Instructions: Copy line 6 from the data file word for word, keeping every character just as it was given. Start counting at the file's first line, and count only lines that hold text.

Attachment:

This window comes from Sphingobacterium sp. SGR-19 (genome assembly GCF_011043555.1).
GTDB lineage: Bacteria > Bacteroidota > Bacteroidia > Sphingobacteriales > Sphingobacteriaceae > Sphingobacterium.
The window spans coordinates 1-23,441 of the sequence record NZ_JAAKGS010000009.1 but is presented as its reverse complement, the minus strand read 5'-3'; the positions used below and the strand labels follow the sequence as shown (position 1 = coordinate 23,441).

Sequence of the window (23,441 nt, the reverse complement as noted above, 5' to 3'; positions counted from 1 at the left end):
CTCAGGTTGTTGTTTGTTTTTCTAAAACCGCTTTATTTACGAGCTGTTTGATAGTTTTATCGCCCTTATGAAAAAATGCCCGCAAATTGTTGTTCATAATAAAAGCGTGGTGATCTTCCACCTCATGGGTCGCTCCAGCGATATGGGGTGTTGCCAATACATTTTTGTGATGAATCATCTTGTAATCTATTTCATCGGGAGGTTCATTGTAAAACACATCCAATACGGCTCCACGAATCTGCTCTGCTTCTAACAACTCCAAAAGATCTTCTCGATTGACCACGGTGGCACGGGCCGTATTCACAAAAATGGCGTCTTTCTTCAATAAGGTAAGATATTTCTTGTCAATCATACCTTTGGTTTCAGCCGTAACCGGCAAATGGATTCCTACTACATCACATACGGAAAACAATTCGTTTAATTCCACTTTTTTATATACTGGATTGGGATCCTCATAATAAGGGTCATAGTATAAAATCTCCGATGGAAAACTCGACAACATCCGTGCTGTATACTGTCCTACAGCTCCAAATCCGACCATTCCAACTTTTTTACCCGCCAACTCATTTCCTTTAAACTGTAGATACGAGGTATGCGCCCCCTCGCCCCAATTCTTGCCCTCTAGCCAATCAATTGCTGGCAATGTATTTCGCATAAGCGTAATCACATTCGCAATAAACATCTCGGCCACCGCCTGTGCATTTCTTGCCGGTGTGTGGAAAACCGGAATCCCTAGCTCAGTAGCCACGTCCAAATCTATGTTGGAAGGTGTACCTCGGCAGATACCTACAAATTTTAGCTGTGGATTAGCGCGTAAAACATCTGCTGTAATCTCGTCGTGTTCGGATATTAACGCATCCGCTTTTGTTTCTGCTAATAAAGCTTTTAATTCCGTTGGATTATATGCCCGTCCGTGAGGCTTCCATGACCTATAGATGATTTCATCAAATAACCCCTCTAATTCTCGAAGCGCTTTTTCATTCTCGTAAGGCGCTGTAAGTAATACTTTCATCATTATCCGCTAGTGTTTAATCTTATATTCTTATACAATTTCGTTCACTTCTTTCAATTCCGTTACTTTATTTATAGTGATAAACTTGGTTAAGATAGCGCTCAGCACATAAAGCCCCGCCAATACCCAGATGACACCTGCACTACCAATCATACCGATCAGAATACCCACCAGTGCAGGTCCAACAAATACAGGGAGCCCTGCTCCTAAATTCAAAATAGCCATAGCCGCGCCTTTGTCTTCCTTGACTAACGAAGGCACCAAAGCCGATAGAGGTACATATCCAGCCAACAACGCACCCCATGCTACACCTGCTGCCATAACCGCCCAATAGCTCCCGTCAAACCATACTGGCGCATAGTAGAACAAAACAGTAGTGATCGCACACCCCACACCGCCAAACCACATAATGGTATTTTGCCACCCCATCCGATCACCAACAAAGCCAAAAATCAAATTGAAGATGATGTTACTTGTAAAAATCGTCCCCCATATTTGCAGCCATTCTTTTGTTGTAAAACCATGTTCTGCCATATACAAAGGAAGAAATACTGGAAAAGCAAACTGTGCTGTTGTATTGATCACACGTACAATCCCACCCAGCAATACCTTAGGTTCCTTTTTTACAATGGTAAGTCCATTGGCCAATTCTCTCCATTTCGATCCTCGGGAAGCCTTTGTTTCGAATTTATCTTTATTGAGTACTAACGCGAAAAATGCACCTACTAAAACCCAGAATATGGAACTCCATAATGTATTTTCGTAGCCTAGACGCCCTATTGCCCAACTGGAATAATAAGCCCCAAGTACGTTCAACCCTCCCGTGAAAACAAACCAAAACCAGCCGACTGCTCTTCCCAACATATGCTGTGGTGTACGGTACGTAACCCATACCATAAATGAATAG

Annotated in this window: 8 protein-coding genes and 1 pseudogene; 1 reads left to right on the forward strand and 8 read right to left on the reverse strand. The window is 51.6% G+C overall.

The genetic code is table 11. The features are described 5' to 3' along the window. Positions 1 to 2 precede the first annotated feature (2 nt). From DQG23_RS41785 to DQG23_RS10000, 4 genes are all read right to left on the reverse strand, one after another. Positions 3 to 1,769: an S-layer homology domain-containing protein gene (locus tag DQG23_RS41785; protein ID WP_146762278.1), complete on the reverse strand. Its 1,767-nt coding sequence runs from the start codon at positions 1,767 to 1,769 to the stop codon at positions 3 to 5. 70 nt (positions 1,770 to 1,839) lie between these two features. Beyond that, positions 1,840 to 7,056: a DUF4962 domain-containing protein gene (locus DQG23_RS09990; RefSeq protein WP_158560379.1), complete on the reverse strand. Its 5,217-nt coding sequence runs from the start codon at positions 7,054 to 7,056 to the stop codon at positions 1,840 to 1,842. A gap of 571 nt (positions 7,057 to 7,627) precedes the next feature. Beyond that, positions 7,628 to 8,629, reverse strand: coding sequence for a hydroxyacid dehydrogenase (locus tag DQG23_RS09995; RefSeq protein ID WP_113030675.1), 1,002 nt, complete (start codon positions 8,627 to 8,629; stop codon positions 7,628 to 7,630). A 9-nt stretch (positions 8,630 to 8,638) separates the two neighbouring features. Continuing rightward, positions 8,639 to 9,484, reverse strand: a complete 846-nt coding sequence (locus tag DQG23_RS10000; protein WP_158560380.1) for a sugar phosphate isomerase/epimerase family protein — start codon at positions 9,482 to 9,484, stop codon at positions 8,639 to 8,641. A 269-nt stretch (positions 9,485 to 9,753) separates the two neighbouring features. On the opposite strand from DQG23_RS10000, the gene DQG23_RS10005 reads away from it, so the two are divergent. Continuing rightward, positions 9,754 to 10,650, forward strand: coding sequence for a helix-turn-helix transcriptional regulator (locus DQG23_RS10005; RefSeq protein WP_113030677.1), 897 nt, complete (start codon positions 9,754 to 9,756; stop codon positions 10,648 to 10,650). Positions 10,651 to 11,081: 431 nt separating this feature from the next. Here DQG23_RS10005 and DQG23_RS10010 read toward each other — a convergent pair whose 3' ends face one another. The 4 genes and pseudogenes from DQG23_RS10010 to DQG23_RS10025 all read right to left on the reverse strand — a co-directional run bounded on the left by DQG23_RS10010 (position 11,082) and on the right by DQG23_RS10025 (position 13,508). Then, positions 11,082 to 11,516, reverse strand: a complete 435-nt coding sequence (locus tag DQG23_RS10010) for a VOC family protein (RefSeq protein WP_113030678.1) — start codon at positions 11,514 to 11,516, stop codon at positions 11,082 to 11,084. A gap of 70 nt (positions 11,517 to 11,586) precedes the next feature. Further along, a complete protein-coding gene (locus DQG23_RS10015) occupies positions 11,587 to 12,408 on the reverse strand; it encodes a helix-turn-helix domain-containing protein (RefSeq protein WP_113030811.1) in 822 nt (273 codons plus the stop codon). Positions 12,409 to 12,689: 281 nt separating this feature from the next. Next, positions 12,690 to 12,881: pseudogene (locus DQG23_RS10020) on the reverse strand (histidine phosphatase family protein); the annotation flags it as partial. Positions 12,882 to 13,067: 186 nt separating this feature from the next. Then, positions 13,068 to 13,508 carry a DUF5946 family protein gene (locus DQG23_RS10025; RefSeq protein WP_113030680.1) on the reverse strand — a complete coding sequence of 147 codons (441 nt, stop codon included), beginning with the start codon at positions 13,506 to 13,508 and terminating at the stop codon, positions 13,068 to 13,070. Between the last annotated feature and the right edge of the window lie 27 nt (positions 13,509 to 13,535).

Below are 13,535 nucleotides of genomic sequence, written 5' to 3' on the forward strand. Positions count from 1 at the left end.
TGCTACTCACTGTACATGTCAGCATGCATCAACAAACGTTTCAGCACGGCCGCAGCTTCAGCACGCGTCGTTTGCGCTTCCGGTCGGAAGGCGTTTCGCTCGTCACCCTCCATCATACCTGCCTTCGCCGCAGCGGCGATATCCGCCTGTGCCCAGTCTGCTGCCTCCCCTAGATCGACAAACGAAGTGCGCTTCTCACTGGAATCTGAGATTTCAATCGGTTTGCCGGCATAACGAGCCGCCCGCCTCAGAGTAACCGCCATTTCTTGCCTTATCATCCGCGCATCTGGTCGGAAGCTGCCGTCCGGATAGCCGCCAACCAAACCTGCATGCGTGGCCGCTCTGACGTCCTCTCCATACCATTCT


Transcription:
Annotated in this window: 8 protein-coding genes and 1 pseudogene; 1 reads left to right on the forward strand and 8 read right to left on the reverse strand. The window is 51.6% G+C overall.